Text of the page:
Nordic Museum

The Nordic Museum (sweden: Nordiska museet) is a museum located on Djurgården, an island in central Stockholm, Sweden, dedicated to the cultural history and ethnography of Sweden from the Early Modern age (which for purposes of Swedish history is said to begin in 1520) until the contemporary period. The museum was founded in the late 19th century by Artur Hazelius, who also founded the open-air museum Skansen, for long part of the museum, until the institutions were made independent of each other in 1963.

History

The Museum was originally (1873) called the Scandinavian ethnographic collection (Skandinavisk-etnografiska samlingen), from 1880 the Nordic Museum (Nordiska Museum, now Nordiska museet). When Hazelius established the open-air museum Skansen in 1891, it was the second such museum in the world.

For the Nordic museum, Hazelius bought or managed to get donations of objects – furniture, clothes, toys etc. – from all over Sweden and the other Nordic countries; he was mainly interested in peasant culture but his successors increasingly started to collect objects reflecting bourgeois and urban lifestyles as well. For Skansen he collected entire buildings and farms.

Although the project did not initially get the government funding he had hoped, Hazelius received widespread support and donations, and by 1898 the Society for the promotion of the Nordic Museum (Samfundet för Nordiska Museets främjande) had 4,525 members. The Swedish parliament allocated some money for the museums in 1891 and doubled the amount in 1900, the year before the death of Hazelius.

Building

The present building, the design of Isak Gustaf Clason, was completed in 1907. Originally, it was intended to be a national monument housing the material inheritance of the nation. It was, however, only half-completed for the Stockholm Exposition 1897, and it never was completed to the extent originally planned, three times the actual size. It takes its style from Dutch-influenced Danish Renaissance architecture (i.e. buildings such as Frederiksborg Palace) rather than any specifically Swedish historical models. The core of the "cathedralesque" building is taken up by a huge main hall passing through all the stories up to the roof and dominated by the enormous sculpture of King Gustav Vasa, the Swedish so called founder-king. For the construction, brick and granite was used for the walls, while concrete was used for the roof.

References

External links

Listed in the following categories:
Post a comment
Tips & Hints
Arrange By:
D A
3 May 2016
FREE ENTRANCE on wednesdays after 5 PM. And the amazing building, maybe the best museum from outside. And about the museum, you can learn many things about to Swedish culture, but not in must list
Heidi
20 May 2015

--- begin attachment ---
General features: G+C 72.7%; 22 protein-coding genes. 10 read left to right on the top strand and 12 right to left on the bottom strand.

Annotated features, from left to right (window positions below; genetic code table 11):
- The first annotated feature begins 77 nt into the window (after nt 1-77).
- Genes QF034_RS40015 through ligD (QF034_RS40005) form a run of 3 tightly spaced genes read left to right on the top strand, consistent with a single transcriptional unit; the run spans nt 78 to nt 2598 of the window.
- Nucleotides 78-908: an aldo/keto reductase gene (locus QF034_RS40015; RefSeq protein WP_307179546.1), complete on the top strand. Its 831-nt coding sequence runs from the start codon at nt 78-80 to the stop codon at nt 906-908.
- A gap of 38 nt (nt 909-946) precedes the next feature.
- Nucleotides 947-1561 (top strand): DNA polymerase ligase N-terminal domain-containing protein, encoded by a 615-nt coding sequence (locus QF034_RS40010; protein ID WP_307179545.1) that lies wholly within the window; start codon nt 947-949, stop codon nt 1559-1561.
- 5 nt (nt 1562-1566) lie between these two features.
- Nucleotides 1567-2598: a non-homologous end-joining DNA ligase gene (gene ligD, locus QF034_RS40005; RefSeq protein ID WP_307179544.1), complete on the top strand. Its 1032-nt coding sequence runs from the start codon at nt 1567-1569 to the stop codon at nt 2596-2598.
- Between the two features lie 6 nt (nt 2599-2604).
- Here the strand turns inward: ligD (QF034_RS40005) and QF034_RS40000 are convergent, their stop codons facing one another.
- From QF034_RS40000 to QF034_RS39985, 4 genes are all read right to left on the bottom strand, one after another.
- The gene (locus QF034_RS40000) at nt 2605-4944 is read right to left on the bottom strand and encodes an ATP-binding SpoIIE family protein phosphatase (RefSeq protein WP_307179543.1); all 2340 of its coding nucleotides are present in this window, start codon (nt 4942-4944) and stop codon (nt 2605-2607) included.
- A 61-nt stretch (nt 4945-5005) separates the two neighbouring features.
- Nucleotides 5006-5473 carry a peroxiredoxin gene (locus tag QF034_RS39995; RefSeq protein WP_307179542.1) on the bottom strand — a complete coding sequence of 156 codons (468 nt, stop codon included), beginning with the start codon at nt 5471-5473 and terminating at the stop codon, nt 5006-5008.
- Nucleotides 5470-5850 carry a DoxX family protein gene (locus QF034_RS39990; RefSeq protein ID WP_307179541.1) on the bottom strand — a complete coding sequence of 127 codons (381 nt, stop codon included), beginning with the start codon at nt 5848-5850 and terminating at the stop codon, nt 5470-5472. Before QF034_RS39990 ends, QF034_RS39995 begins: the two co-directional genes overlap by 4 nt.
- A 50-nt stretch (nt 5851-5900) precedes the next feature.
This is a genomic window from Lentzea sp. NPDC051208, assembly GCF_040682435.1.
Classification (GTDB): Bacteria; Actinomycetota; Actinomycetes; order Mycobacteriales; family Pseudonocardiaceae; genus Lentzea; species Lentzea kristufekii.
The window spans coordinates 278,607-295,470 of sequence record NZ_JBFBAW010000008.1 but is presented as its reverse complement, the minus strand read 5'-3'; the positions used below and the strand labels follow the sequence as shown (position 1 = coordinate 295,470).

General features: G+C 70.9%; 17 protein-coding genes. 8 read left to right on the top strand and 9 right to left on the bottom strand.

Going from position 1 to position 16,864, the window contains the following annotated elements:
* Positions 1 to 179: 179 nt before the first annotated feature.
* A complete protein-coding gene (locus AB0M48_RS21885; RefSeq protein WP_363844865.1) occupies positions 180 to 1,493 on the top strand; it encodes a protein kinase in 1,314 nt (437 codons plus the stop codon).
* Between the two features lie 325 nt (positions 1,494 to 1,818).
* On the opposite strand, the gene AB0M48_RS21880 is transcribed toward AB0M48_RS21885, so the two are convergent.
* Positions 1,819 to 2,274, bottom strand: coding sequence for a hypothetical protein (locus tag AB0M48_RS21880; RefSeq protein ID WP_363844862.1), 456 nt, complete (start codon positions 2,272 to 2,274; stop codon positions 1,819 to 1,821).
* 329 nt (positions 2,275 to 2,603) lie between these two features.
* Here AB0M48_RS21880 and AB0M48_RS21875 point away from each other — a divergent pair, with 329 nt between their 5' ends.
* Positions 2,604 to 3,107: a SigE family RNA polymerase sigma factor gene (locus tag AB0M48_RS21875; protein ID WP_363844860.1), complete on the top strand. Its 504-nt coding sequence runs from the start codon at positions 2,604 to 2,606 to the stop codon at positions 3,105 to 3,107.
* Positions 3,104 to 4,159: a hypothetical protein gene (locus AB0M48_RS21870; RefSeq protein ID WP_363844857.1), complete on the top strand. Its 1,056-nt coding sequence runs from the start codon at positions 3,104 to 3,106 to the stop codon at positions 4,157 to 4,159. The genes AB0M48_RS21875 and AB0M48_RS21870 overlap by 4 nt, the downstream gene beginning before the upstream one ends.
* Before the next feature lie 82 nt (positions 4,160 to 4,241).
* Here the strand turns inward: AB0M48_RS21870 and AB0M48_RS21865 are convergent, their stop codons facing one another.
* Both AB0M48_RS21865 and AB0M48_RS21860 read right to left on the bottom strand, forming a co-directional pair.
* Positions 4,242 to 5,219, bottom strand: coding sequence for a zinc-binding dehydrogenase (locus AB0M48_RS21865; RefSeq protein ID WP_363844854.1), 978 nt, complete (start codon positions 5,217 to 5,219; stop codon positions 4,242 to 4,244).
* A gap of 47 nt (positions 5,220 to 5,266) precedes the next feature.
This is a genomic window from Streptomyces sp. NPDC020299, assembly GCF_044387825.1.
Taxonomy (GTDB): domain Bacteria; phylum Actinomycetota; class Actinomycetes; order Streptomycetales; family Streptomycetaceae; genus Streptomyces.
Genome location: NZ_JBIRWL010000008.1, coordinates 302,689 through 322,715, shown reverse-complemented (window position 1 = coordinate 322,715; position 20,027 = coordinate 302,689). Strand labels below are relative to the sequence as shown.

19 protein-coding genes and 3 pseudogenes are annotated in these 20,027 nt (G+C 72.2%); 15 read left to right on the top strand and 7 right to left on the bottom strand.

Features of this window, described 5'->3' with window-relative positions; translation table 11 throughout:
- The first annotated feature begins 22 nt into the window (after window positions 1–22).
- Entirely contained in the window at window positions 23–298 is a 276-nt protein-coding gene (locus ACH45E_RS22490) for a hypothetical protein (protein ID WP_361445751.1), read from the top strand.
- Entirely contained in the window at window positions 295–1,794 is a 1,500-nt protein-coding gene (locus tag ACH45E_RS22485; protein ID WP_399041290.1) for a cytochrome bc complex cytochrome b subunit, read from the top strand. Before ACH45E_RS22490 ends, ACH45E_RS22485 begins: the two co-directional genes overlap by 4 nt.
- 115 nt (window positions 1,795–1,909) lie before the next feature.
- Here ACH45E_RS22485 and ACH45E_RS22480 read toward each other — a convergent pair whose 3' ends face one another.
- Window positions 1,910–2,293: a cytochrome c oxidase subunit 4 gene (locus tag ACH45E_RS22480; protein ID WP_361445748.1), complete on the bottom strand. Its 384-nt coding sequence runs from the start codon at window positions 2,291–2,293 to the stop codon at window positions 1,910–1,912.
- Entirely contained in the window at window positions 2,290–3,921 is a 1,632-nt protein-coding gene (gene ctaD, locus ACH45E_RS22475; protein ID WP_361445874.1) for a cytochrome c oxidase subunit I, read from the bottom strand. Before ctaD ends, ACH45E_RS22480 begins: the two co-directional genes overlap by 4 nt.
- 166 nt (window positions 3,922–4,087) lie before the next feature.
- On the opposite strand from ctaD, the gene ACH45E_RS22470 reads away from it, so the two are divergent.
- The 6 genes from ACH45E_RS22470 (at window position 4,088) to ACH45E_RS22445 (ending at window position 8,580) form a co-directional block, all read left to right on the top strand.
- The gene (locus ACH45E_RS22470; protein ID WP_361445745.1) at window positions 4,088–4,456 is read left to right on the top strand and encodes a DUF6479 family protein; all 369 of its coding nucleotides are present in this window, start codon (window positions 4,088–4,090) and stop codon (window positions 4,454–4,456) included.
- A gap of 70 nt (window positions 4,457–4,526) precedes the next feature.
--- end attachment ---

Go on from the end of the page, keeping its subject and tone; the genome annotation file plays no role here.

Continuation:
wednesday evening enterance is free from 5 till 8 pm. The entrance is also included in the Stockholm Card. largest cultural history of Sweden.To get to the museum, take tram 7.
Eylül Yurdakul
27 January 2017
Very complex museum formed by lots of exhibitions. Personally think it helps to get a first impression about Nordic and Swedish culture in general. FREE ENTRY ON WEDNESDAY AFTER 5 PM TILL 8 PM.
eric bornemann
14 July 2019
A good place to waste an hour or two especially if you are new to Swedish culture. The Strindberg section is fascinating for theater buffs. Really neat building as well.
Bjørn Fjölnisson
10 July 2015
Exhibits on festivals, clothing, dinning, art and more the lives of the Swedes through the ages has been well documented. Make sure not to miss the Sápmi exhibit!
Оксана Кибирева
Для меня этот музей оказался самым интересным! Посуда, сервировка, мебель, ткани, игрушки, музыкальные инструменты! Там можно провести целый день. Очень познавательно!
Load more comments
foursquare.com
8.4/10
Dan S., Андрей Гусаров and 81,085 more people have been here

Hotels nearby

See all hotels See all
At Six

starting $320

Grand Hôtel Stockholm

starting $554

Hotel Kungstradgarden

starting $168

Downtown Camper by Scandic

starting $0

Downtown Camper by Scandic

starting $348

Scandic Sergel Plaza

starting $275

Recommended sights nearby

See all See all
Add to wishlist
I've been here
Visited
Vasa (ship)

Vasa (or Wasa) was a warship that was built for King Gustavus Adolphus

Add to wishlist
I've been here
Visited
Djurgårdsbron

Djurgårdsbron (Swedish: 'The Djurgården Bridge') is a bridge in c

Add to wishlist
I've been here
Visited
Villa Lusthusporten

Villa Lusthusporten, also called villa Wicanderska, villa Brinckska,

Add to wishlist
I've been here
Visited
Lightship Finngrundet (1903)

The Lightship Finngrundet is a lightvessel built in 1903 and now a

Add to wishlist
I've been here
Visited
Junibacken

Junibacken is a children’s museum situated on the island of D

Add to wishlist
I've been here
Visited
Biological museum (Stockholm)

Biologiska museet is a museum located on Djurgården in Stockholm. It

Add to wishlist
I've been here
Visited
ABBA: The Museum

ABBA The Museum is an interactive exhibition about the pop-group ABBA

Add to wishlist
I've been here
Visited
Swedish Centre for Architecture and Design

The Swedish Centre for Architecture and Design (Swedish: Svenskt

Similar tourist attractions

See all See all
Add to wishlist
I've been here
Visited
Art Institute of Chicago

The Art Institute of Chicago (AIC) is an encyclopedic fine art museum

Add to wishlist
I've been here
Visited
Rahmi M. Koç Museum

The Rahmi M. Koç Museum is a private industrial museum in Istanbul,

Add to wishlist
I've been here
Visited
Old Acropolis Museum

The Old Acropolis Museum was an archaeological museum located in

Add to wishlist
I've been here
Visited
Grand Palais

The Grand Palais ('Grand Palace') is a large glass exhibition hall

Add to wishlist
I've been here
Visited
Museum of Fine Arts, Boston

The Museum of Fine Arts in Boston, Massachusetts, is one of the

See all similar places